Is it farfetched to call ten-year-old (or younger) items vintage? Or to think that Chanel is involved in resale of its own items? Both seem to be happening at farfetch.com.
A section on “Chanel vintage” is featured at the farfetch website right under the menu for “vintage.” Promo emails push older Chanel items. The question is how much older. Take a look at this Chanel grocery basket from the supermarket collection. Cool, edgy, funky… lots of adjectives work. But vintage? The supermarket collection was Fall 2014 – four years ago. Same for the Lait de Coco bag. What about the big Chanel pearl, wasn’t that just a few seasons ago?There’s even a pearl lego clutch from Spring/Summer 2014 too. And there are Boy bags, a style which wasn’t introduced until Fall/Winter 2011.
It would seem that in this market “vintage” is synonymous with “pre-owned.” For each item on the website has the disclaimer: “Please note that vintage items are not new and therefore might have minor imperfections.” In other words, you could think of farfetch.com as just another reseller of Chanel items.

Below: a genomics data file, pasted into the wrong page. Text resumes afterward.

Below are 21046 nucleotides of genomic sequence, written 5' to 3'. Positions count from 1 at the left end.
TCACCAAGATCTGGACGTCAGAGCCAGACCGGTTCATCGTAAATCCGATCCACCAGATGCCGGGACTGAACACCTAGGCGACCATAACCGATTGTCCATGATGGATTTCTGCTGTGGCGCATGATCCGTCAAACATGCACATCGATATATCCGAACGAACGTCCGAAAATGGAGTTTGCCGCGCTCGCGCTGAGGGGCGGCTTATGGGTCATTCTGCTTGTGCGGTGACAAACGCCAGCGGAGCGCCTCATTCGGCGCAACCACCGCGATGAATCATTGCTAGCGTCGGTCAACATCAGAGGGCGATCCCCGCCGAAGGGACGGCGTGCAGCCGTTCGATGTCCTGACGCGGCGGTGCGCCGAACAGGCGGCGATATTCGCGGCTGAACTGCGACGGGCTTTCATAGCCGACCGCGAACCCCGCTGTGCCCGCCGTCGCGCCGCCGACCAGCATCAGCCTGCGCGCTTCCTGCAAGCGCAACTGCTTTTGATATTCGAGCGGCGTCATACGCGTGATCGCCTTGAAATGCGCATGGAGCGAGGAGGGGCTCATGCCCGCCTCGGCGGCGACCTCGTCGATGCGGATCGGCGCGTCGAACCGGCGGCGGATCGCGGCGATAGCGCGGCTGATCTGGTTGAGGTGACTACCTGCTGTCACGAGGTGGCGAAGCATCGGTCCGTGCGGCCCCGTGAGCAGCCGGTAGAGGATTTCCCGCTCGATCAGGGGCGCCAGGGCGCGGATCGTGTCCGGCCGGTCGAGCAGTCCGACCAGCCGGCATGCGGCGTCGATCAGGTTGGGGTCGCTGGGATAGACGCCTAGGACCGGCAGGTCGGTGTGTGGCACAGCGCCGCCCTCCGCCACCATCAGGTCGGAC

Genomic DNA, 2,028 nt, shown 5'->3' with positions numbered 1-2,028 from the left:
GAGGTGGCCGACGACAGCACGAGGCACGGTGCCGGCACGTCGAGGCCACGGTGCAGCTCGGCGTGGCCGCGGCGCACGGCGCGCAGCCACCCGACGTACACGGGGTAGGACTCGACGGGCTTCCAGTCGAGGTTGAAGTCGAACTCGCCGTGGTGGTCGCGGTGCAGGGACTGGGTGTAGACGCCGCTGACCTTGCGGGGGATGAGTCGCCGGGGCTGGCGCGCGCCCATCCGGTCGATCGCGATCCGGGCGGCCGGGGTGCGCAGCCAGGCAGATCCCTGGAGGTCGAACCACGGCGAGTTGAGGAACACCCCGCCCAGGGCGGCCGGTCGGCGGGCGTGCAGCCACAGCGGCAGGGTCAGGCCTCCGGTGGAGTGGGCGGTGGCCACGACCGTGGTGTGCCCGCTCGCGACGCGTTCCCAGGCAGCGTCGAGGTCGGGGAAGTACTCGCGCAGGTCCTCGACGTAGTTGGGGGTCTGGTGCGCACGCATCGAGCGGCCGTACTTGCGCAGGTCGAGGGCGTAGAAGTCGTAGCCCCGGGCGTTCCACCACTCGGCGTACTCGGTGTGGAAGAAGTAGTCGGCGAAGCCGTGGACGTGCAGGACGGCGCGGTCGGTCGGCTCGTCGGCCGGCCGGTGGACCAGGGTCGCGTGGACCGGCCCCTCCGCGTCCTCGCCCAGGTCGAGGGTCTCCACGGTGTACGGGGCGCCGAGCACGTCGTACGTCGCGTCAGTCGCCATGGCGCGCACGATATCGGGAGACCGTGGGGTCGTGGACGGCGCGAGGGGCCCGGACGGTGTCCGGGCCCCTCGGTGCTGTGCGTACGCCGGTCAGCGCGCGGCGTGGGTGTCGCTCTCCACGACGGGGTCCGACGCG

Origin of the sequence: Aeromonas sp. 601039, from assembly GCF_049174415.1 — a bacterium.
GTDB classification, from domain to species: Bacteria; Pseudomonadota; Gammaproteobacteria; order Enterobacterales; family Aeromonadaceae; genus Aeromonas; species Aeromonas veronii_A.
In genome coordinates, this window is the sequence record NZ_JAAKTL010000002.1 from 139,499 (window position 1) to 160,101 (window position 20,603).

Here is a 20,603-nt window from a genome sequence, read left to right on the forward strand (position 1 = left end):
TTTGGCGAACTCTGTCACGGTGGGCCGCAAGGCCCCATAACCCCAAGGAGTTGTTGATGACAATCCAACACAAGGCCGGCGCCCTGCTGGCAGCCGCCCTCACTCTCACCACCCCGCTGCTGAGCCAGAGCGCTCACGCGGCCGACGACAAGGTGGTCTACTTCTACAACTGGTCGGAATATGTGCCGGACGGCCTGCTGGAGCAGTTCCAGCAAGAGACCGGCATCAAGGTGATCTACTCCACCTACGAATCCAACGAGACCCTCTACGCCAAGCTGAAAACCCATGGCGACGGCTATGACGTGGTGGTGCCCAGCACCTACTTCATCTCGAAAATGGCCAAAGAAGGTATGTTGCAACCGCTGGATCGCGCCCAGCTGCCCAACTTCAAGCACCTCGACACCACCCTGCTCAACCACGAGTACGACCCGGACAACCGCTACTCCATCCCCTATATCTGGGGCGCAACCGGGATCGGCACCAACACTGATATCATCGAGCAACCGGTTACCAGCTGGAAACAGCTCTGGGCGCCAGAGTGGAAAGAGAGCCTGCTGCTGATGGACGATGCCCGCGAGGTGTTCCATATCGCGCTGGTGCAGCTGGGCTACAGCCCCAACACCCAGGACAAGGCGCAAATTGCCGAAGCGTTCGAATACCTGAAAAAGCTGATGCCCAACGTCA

Except it isn’t. Earlier this year, Chanel invested in farfetch.com and entered into some sort of undisclosed strategic partnership (read Chanel Invests in Tech Unicorn). At the time, Chanel executives proclaimed that this was part of Chanel’s digital strategy but that bags and ready-to-wear still would not be sold online. Bruno Pavlovksy, Chanel’s President of fashion, insisted that “We are not starting to sell Chanel on the Farfetch marketplace- I want to be very clear on that.” He spoke about a transformation to affect the boutique experience but did not further disclose plans, other than to say the partnership will be unveiled at one of Chanel’s boutiques in France later this year.
As far as we know, there has been no such unveiling. However, we wonder whether at least part of the plan is now disclosed. A way for Chanel to capitalize and control the resale of its branded goods.
What do you think?